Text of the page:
Working From Home: Can the global economy hope to adapt and thrive under the “new norm”?

The Enlightenment of WFH

Although deemed the “new norm” working from home was the luxury of freelancers and the self-employed pre-pandemic, the average muggle was resigned to the fact that the working week revolved around an office space and to suggest otherwise was radical and frankly ludicrous. The Great British public couldn’t be trusted nor wanted to work in the comfort of their own homes on their sofa wearing their slippers!

5.1% of workers reported working remotely regularly, however now in recent a YouGov survey, 57% wanted the option of working from home in some capacity. This represents a drastic shift in opinions of “hybrid work” and the preferences of the labour force. A shift reinforced by the findings of firms who state the top 3 reasons for incorporating hybrid work as: Improved staff well-being (60%), Reduced overheads (43%) and Increased productivity (41%).

But this raises the question if on the surface WFH is mutually beneficial in the eyes of firms and their employees, a lesser spotted phenomenon in most labour markets, then why has the chorus line from most governments rang to the tune of getting people back into the offices? Are their hidden consequences to the working revolution that are yet unclear?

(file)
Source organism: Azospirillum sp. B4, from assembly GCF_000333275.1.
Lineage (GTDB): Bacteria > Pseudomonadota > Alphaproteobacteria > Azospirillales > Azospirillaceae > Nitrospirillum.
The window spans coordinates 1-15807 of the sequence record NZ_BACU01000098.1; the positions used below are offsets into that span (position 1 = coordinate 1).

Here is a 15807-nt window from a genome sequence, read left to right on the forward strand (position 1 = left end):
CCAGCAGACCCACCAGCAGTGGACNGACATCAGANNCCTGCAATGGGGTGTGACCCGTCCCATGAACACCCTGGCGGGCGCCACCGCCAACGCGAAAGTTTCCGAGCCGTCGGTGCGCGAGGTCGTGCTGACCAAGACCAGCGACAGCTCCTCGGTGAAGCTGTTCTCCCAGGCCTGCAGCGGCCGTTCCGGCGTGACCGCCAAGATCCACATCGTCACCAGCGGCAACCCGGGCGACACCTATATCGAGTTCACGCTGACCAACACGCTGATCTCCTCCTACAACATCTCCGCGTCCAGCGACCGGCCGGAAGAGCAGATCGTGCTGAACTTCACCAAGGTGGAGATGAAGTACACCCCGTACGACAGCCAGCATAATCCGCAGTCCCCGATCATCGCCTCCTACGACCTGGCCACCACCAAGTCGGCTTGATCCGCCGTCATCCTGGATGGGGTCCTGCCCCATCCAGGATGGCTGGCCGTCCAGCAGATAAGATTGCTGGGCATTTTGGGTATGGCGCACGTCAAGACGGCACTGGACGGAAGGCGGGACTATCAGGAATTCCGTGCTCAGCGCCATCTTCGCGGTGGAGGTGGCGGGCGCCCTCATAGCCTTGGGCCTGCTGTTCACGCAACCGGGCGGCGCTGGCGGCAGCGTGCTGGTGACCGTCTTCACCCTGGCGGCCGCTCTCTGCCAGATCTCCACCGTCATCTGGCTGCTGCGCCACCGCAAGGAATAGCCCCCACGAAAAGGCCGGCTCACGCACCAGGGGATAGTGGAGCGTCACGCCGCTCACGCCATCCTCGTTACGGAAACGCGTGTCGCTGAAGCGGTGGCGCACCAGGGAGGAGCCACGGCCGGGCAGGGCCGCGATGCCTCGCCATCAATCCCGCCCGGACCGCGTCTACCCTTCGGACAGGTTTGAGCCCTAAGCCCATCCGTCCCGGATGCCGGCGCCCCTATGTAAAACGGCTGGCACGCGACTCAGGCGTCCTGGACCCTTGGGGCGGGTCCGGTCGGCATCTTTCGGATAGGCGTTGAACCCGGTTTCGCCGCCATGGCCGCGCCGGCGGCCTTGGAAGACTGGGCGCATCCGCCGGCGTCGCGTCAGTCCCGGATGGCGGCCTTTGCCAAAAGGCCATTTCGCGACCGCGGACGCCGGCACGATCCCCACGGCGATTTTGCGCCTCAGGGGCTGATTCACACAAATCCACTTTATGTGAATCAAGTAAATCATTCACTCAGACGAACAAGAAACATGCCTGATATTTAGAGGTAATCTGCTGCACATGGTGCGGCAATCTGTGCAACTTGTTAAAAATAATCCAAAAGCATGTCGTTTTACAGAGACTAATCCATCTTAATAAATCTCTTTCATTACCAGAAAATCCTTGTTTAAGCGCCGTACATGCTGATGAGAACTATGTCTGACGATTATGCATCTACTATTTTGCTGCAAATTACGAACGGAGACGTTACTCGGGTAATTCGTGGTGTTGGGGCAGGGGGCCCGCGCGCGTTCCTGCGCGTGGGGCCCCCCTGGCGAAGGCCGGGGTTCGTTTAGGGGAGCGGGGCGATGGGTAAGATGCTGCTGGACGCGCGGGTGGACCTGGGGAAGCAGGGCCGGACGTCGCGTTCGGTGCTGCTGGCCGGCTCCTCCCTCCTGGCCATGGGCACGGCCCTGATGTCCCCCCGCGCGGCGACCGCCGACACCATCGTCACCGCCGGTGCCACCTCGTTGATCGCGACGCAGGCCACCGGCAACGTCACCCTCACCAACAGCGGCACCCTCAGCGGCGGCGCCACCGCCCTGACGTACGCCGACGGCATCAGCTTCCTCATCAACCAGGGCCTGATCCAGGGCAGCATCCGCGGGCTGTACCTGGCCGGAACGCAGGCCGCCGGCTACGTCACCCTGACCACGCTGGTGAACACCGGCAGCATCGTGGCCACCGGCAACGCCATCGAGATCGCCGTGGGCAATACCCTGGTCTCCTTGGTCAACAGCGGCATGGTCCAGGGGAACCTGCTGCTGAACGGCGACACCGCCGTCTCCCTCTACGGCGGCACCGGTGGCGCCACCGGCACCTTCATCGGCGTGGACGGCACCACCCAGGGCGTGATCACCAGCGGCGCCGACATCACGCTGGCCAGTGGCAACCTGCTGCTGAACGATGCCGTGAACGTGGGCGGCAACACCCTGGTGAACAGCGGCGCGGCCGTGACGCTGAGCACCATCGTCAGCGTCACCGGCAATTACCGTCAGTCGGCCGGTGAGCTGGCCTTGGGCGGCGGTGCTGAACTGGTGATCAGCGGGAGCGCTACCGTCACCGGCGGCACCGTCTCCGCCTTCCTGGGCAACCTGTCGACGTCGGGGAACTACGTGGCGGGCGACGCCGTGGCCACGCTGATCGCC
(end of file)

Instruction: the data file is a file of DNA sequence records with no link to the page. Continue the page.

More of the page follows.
Is WFH beneficial for the economy?

The research on such a topic is predictably very new and as such varied in its conclusions, and while conclusions can be drawn, we should exercise caution in following them through on said conclusions, as we may not yet have seen any long-term effects to this change in the working landscape. Some argue that despite workers preferring their home set up to the office “staying at home is likely to delay the recovery of the vital office-adjacent economy”[1]. This refers to public transport systems, city centre businesses and commercial real estate activity being heavily propped up by the average commuter, for example, the New York Subway which created $17bn of revenue pre-pandemic and now ridership is less than 50% of its pre-pandemic level (Aug 2021).